As part of a package of bills, Vladimir Putin has submitted a draft law to parliament which would allow former Russian presidents to become senators for life after leaving office, and also appoint seven other lifers to the body.
They would have to be people who have given “outstanding service to the country, in the state or public fields,” according to the proposals. Ex-presidents would also be able to appoint 23 other senators for shorter, six-year terms.
The reforms follow public approval of constitutional amendments over the summer, and may be interpreted as a sign that the groundwork is being laid for an eventual transition of power in Russia.
The president would have three months after departing office to apply for the position in the Federation Council, according to the proposal. The institution, Russia’s upper legislative house, currently has 170 members, and has been chaired by Valentina Matviyenko since 2011.
According to the draft law, “On the procedure for forming the Federation Council,” the body will include two representatives from each of the country’s 85 regions (one from the legislative and executive authorities), a former president of Russia after leaving his post, and no more than 30 representatives chosen by him or her, with up to seven appointed for life.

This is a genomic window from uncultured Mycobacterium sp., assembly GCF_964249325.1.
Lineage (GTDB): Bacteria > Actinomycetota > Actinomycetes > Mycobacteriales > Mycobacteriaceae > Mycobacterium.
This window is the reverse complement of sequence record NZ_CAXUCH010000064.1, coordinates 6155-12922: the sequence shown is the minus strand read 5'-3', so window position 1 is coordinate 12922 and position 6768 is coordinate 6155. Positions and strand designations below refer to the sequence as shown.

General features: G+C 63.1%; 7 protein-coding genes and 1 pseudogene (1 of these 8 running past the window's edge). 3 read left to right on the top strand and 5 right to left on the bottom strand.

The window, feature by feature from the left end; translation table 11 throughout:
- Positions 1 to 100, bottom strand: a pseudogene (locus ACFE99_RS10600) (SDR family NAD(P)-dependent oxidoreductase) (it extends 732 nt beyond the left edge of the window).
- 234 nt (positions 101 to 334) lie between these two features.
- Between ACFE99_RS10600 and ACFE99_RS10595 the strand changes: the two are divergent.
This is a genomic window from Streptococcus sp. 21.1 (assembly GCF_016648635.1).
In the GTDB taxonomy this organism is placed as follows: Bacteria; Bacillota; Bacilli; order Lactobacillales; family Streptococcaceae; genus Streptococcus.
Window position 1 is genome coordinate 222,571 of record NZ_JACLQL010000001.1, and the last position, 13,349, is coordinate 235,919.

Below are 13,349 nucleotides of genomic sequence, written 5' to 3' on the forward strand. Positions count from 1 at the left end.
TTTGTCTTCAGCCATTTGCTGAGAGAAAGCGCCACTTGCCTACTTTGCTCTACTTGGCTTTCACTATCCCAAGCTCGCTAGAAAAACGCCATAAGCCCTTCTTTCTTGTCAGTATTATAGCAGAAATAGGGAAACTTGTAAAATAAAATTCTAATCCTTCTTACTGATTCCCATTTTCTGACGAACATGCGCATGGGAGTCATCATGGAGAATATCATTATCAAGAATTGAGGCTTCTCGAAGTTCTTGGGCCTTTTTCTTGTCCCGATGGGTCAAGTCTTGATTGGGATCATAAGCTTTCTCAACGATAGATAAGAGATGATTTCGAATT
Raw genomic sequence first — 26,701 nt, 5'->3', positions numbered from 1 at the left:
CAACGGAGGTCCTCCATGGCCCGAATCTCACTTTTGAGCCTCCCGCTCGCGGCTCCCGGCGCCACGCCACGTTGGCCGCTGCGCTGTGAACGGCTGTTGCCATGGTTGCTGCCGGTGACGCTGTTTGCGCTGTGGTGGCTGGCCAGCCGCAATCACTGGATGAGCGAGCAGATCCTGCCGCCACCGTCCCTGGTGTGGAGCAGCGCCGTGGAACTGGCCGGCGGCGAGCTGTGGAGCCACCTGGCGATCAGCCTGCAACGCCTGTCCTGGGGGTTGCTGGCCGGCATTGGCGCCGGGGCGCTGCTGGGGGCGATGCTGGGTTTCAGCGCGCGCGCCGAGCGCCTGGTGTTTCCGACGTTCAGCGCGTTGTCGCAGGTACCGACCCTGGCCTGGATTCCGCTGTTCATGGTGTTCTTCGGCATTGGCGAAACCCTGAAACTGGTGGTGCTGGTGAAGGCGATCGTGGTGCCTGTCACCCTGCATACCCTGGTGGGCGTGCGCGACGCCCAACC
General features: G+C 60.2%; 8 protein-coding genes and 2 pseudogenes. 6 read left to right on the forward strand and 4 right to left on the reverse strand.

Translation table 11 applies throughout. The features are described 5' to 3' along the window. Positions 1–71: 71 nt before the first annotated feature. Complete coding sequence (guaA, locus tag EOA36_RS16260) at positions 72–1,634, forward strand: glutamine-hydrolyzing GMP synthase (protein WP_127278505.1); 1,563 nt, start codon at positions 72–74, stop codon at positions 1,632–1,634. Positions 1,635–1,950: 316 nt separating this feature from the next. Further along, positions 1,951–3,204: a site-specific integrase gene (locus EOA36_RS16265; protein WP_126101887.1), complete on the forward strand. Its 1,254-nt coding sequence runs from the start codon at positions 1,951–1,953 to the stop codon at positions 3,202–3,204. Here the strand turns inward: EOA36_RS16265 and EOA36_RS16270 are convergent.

To become a senator, a former president has only three months to apply after departing the Kremlin. The submission also outlines requirements to be met by all the senators. They should be over 30 years of age; have an outstanding reputation; permanently live in Russia and not hold citizenship or a residence permit in another country. They would also be disqualified for 15 years if they had convictions for serious crimes, and five for less severe offenses.
Amendments are also being made to the law “On the status of a member of the Federation Council and the status of a deputy of the State Duma.” Going forward, a senator’s term can be terminated early if it turns out that they had foreign citizenship or did not comply with the requirements for a period of residence in the region from which they were appointed.
The amendments to the Russian Constitution were approved by a nationwide vote on July 1 and came into force on July 4. Earlier this week, parliament (the State Duma) passed a new law which means the president will be able to appoint a prime minister only after his or her candidacy is approved by its members. It must also approve the appointment of members of the cabinet.
Like this story? Share it with a friend!